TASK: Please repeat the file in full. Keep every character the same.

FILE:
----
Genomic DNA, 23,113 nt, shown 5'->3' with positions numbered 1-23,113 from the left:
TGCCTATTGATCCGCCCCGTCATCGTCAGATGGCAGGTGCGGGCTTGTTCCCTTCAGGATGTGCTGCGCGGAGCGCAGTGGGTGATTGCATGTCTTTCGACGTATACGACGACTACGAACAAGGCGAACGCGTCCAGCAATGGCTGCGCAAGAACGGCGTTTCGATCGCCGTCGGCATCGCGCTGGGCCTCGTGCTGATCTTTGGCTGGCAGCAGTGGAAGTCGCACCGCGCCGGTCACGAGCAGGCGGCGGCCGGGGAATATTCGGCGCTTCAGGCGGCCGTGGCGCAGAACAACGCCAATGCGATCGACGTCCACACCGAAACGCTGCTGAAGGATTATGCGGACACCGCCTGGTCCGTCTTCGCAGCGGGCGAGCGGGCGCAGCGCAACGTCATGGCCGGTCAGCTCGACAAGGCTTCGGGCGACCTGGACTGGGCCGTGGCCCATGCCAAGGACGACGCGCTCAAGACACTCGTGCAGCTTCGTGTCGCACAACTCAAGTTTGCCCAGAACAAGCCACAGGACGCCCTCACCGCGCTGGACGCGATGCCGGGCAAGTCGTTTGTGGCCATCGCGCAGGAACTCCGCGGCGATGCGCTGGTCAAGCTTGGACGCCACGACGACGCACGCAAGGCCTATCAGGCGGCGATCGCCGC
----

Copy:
Genomic DNA, 23,113 nt, shown 5'->3' with positions numbered 1-23,113 from the left:
TGCCTATTGATCCGCCCCGTCATCGTCAGATGGCAGGTGCGGGCTTGTTCCCTTCAGGATGTGCTGCGCGGAGCGCAGTGGGTGATTGCATGTCTTTCGACGTATACGACGACTACGAACAAGGCGAACGCGTCCAGCAATGGCTGCGCAAGAACGGCGTTTCGATCGCCGTCGGCATCGCGCTGGGCCTCGTGCTGATCTTTGGCTGGCAGCAGTGGAAGTCGCACCGCGCCGGTCACGAGCAGGCGGCGGCCGGGGAATATTCGGCGCTTCAGGCGGCCGTGGCGCAGAACAACGCCAATGCGATCGACGTCCACACCGAAACGCTGCTGAAGGATTATGCGGACACCGCCTGGTCCGTCTTCGCAGCGGGCGAGCGGGCGCAGCGCAACGTCATGGCCGGTCAGCTCGACAAGGCTTCGGGCGACCTGGACTGGGCCGTGGCCCATGCCAAGGACGACGCGCTCAAGACACTCGTGCAGCTTCGTGTCGCACAACTCAAGTTTGCCCAGAACAAGCCACAGGACGCCCTCACCGCGCTGGACGCGATGCCGGGCAAGTCGTTTGTGGCCATCGCGCAGGAACTCCGCGGCGATGCGCTGGTCAAGCTTGGACGCCACGACGACGCACGCAAGGCCTATCAGGCGGCGATCGCCGC